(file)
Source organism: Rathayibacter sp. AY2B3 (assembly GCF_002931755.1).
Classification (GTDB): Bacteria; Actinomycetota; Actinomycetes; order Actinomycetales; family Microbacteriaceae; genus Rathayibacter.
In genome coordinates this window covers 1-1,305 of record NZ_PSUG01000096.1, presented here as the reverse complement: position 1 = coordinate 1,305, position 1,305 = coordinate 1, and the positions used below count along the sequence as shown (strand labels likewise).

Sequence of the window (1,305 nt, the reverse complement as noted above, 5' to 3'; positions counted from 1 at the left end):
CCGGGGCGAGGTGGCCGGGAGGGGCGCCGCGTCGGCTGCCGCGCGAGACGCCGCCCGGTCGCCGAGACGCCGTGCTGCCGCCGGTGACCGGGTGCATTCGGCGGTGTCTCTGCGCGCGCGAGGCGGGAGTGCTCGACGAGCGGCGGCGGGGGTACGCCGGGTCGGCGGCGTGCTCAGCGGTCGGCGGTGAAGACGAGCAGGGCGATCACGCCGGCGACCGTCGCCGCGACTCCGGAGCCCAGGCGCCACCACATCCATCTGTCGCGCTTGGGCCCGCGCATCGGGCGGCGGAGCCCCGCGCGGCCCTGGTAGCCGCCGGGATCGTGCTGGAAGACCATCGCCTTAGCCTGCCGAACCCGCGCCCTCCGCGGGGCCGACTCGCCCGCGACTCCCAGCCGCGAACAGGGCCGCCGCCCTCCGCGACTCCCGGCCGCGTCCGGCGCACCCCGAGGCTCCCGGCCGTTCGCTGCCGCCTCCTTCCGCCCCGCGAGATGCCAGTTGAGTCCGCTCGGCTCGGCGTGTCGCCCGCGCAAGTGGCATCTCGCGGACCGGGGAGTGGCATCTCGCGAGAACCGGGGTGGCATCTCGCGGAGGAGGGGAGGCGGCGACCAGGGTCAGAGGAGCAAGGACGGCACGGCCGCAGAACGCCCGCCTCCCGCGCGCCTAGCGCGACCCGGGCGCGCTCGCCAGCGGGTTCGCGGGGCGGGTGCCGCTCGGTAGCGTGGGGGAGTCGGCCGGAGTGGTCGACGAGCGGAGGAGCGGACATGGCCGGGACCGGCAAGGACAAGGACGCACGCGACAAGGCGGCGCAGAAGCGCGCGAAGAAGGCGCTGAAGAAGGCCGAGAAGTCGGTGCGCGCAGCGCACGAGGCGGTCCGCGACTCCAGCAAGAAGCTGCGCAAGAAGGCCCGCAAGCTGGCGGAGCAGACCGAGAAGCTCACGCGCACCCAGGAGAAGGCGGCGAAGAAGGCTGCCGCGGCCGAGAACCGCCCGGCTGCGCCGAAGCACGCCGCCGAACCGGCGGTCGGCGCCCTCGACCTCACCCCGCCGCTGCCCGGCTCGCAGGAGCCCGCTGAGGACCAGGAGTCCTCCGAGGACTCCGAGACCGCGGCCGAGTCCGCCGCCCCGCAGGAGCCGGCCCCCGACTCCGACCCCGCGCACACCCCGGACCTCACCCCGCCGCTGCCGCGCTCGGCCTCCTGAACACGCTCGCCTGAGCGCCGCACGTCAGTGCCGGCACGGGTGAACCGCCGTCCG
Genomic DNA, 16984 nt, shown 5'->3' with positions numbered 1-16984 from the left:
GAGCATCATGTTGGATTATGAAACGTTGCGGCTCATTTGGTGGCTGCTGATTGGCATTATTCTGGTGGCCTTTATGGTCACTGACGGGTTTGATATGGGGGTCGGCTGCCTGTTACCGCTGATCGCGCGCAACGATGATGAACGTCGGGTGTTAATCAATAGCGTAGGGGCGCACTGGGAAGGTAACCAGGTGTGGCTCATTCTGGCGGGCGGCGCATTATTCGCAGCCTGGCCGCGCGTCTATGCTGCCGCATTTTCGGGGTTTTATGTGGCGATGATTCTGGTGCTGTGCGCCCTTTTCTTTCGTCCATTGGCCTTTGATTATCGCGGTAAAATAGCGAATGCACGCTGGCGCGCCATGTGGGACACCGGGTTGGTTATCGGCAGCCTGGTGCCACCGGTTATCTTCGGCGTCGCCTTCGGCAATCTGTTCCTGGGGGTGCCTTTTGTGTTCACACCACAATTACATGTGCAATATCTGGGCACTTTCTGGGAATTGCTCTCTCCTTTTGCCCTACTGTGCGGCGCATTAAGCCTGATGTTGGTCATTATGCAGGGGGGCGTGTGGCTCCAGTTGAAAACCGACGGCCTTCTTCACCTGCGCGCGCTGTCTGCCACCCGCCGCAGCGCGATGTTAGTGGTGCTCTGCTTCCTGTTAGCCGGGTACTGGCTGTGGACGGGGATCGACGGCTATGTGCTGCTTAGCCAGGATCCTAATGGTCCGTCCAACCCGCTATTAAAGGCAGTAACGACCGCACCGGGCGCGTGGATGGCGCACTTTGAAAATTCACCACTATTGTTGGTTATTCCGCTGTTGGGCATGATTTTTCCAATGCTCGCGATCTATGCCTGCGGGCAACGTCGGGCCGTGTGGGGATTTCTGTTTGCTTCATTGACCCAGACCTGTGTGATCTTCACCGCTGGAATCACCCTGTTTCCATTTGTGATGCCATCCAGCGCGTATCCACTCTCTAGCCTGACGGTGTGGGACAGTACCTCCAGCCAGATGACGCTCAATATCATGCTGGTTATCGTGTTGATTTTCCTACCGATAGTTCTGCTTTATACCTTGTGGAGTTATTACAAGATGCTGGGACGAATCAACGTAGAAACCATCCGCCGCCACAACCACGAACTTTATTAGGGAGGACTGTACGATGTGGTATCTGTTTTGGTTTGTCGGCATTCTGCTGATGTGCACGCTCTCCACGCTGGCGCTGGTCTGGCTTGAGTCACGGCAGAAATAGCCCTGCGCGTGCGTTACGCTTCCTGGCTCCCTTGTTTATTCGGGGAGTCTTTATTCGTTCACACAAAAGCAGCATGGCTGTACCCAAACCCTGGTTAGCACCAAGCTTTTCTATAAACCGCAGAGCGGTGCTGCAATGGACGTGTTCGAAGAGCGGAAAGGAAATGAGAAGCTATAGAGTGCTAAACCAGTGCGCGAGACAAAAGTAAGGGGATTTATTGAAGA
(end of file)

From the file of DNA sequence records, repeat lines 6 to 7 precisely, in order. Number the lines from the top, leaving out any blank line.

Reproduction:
Genomic DNA, 16984 nt, shown 5'->3' with positions numbered 1-16984 from the left:
GAGCATCATGTTGGATTATGAAACGTTGCGGCTCATTTGGTGGCTGCTGATTGGCATTATTCTGGTGGCCTTTATGGTCACTGACGGGTTTGATATGGGGGTCGGCTGCCTGTTACCGCTGATCGCGCGCAACGATGATGAACGTCGGGTGTTAATCAATAGCGTAGGGGCGCACTGGGAAGGTAACCAGGTGTGGCTCATTCTGGCGGGCGGCGCATTATTCGCAGCCTGGCCGCGCGTCTATGCTGCCGCATTTTCGGGGTTTTATGTGGCGATGATTCTGGTGCTGTGCGCCCTTTTCTTTCGTCCATTGGCCTTTGATTATCGCGGTAAAATAGCGAATGCACGCTGGCGCGCCATGTGGGACACCGGGTTGGTTATCGGCAGCCTGGTGCCACCGGTTATCTTCGGCGTCGCCTTCGGCAATCTGTTCCTGGGGGTGCCTTTTGTGTTCACACCACAATTACATGTGCAATATCTGGGCACTTTCTGGGAATTGCTCTCTCCTTTTGCCCTACTGTGCGGCGCATTAAGCCTGATGTTGGTCATTATGCAGGGGGGCGTGTGGCTCCAGTTGAAAACCGACGGCCTTCTTCACCTGCGCGCGCTGTCTGCCACCCGCCGCAGCGCGATGTTAGTGGTGCTCTGCTTCCTGTTAGCCGGGTACTGGCTGTGGACGGGGATCGACGGCTATGTGCTGCTTAGCCAGGATCCTAATGGTCCGTCCAACCCGCTATTAAAGGCAGTAACGACCGCACCGGGCGCGTGGATGGCGCACTTTGAAAATTCACCACTATTGTTGGTTATTCCGCTGTTGGGCATGATTTTTCCAATGCTCGCGATCTATGCCTGCGGGCAACGTCGGGCCGTGTGGGGATTTCTGTTTGCTTCATTGACCCAGACCTGTGTGATCTTCACCGCTGGAATCACCCTGTTTCCATTTGTGATGCCATCCAGCGCGTATCCACTCTCTAGCCTGACGGTGTGGGACAGTACCTCCAGCCAGATGACGCTCAATATCATGCTGGTTATCGTGTTGATTTTCCTACCGATAGTTCTGCTTTATACCTTGTGGAGTTATTACAAGATGCTGGGACGAATCAACGTAGAAACCATCCGCCGCCACAACCACGAACTTTATTAGGGAGGACTGTACGATGTGGTATCTGTTTTGGTTTGTCGGCATTCTGCTGATGTGCACGCTCTCCACGCTGGCGCTGGTCTGGCTTGAGTCACGGCAGAAATAGCCCTGCGCGTGCGTTACGCTTCCTGGCTCCCTTGTTTATTCGGGGAGTCTTTATTCGTTCACACAAAAGCAGCATGGCTGTACCCAAACCCTGGTTAGCACCAAGCTTTTCTATAAACCGCAGAGCGGTGCTGCAATGGACGTGTTCGAAGAGCGGAAAGGAAATGAGAAGCTATAGAGTGCTAAACCAGTGCGCGAGACAAAAGTAAGGGGATTTATTGAAGA